Jutta Eming’s project on Magic as a Form of Knowledge comes out of a research project on ‘The Marvellous as a Configuration of Knowledge’ which she conducts within the frame of the Special Research Centre Episteme in Bewegung (‘Episteme in Motion’) at the Freie Universität Berlin. While the marvellous is commonly seen as an aesthetic category, Eming takes it as a category of knowledge as well: configurations of the marvellous in medieval and early modern literature—monsters, magicians, enchantments, healing procedures, divinations, automatons, other worlds and much more—reflect and convey knowledge, and call it into question. It is a new perspective to recognize the marvellous as a premodern episteme in its own right. Ever since Aristotle famously conceived the emotional response of "wondering" as the beginning of cognition and insight, the dominant view has been that learning presupposes wondering, and also replaces it.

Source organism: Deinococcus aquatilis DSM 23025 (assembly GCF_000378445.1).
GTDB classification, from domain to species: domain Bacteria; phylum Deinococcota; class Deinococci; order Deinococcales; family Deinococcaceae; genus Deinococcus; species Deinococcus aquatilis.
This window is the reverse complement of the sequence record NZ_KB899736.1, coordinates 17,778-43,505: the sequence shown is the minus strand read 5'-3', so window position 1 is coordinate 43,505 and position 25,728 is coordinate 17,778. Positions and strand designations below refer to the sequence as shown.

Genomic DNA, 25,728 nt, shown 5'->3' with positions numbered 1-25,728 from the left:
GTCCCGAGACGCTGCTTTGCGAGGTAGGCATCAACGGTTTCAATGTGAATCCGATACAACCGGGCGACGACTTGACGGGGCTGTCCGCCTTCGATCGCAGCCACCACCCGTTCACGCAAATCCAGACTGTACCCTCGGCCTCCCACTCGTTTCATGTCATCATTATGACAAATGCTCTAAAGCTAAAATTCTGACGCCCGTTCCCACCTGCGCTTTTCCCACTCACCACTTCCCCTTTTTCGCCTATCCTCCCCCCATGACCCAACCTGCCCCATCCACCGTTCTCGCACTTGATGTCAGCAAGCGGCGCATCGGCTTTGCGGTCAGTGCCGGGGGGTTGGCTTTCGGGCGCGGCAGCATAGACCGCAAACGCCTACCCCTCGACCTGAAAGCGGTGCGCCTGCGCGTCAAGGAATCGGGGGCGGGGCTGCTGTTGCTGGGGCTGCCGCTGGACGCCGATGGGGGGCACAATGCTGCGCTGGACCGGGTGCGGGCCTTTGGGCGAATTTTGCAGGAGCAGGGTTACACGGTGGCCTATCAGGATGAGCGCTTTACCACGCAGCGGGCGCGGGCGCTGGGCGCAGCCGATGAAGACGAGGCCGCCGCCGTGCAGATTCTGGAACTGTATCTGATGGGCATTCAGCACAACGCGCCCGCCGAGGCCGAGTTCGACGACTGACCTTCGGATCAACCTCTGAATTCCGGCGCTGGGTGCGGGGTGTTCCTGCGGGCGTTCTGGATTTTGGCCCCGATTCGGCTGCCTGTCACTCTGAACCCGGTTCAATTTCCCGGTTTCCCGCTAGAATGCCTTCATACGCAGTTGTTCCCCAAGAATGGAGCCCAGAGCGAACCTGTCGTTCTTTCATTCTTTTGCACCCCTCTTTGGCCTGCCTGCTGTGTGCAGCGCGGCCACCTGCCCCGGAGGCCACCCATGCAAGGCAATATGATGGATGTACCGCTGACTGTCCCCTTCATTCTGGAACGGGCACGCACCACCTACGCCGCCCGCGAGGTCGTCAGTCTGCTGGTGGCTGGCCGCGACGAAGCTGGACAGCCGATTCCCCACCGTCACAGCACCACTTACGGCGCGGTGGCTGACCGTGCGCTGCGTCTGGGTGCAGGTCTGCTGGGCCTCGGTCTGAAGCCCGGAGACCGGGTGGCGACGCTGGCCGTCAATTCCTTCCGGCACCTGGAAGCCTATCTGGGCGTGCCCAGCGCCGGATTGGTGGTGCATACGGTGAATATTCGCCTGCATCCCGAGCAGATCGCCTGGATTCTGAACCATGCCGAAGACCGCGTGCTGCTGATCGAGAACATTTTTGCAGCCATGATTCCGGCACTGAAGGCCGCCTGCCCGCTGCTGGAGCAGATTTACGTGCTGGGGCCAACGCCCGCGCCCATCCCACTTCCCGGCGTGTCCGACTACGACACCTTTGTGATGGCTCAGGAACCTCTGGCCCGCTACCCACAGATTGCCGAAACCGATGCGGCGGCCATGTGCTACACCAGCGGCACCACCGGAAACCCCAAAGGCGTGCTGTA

Jutta Eming is a professor of Medieval German literature at the Institute for German and Dutch Philology, Freie Universität Berlin. Jutta Eming’s research interests include romances from the high to the late Middle Ages, genre theory and gender, emotionality, performativity, premodern drama, adventure narratives and hybrid temporalities. She is currently leading a project in the Freie Universität’s special research centre Episteme in Motion on “The Marvelous as a Configuration of Knowledge in Medieval Literature“ and is the director of the Freie Universität’s interdisciplinary “Forum Mittelalter – Renaissance – Frühe Neuzeit”. Among her most recent publications are the co-edited volume Magia daemoniaca, magia naturalis, zouber. Schreibweisen von Magie und Alchemie in Mittelalter und Früher Neuzeit (Wiesbaden 2015), the monograph Emotionen im ‘Tristan’. Untersuchungen zu ihrer Paradigmatik (Göttingen 2015), and the forthcoming co-edited volume Marsilio Ficino in Deutschland und Italien. Renaissance-Magie zwischen Wissenschaft und Literatur (Wiesbaden 2017). She has also recently published several articles on early modern drama, including the passion play at Oberammergau.